As it stands today, here is the current pitching rotation:
- Max Scherzer
- Stephen Strasburg
- Patrick Corbin
- Jon Lester
While spots one to four are as good as you can get, the rotation’s fifth spot is a question.
It appears that Rizzo and Co. are currently set with having Joe Ross, Austin Voth and Erick Fedde or some combination of the three taking the mound every fifth game. That seems to be the approach that management is taking. However, I wondered if it is good enough for a team that places such importance on pitching depth. So with that being said, here are a couple of directions that the team can take to fill the fifth spot in the starting rotation.
As of now, this seems to be the direction that the Nationals are going in. While this direction has some benefits, it also comes with some risks, such as not establishing a consistent routine. As we all know, pitchers and players are creatures of habit that like to have consistent schedules. However, the benefits of this plan include having the ability to take a look at the opposing team’s lineup and see what pitcher has performed better against those batters.
In a recent article, Steve Mears from Talk Nats made an interesting point, the Nationals should consider moving Austin Voth to be a long reliever or even work in mop-up duty. “Austin Voth has no options remaining and would be the front runner for mop-up and long-relief, but at this point in his career, he might be down to his last opportunity in a make-or-break chance.” So let’s focus on the platoon of Ross and Fedde for the point of this article.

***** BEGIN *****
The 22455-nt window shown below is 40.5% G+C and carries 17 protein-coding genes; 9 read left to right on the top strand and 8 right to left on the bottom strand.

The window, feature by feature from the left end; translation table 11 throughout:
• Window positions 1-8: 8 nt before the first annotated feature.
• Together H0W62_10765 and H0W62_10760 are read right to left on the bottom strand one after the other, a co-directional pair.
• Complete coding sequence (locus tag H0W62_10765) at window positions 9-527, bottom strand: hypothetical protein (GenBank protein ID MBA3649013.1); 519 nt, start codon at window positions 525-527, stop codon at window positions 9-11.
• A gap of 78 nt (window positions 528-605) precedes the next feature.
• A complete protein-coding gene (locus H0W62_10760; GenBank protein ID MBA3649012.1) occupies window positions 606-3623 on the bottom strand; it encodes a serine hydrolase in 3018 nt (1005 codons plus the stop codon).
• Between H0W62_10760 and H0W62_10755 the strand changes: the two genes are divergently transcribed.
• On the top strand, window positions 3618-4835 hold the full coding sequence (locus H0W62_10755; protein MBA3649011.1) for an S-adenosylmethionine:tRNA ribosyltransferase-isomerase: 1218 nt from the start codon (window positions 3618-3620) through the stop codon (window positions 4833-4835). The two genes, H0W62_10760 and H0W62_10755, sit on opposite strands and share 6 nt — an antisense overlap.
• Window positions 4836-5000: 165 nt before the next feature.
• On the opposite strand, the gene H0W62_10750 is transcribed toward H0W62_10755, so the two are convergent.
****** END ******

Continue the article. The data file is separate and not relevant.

After sitting out in 2020 due to COVID-19 concerns, Ross will return to the Washington Nationals pitching staff, looking to become even more ingrained in the rotation. During the 2019 season, Ross went 4-4 and pitched in 27 games. Although he had a 5.48 ERA overall, the right-handed pitcher had an impressive 3.02 ERA as a starter. Ross’s sole appearance during the 2019 postseason was filling in for an injured Scherzer in Game 5 of the World Series, Ross pitched seven innings and gave up four runs. If Ross can carry over the success that he had from 2019 after a year off, he could be a good option as the Nationals fifth starter.
Fedde has been with the Washington Nationals for what seems like forever, even though the Nationals drafted him in the first round back in 2014. Fedde has been bouncing between the minors and the majors for most of his career, which says a lot. While pitching in the Major Leagues, he is 8-11 with an ERA of 5.15. He has pitched in 46 games and has given up 208 hits, 111 runs, and 34 home runs in these appearances. All that being said, the Nationals know what they are getting. I am not advocating for Washington to give up on him. I am saying that it might be time to think about making Fedde a spot starter or sending him back to the minors unless a pitcher gets hurt or needs rest. I don’t believe that he should be considered for a fifth spot in the rotation.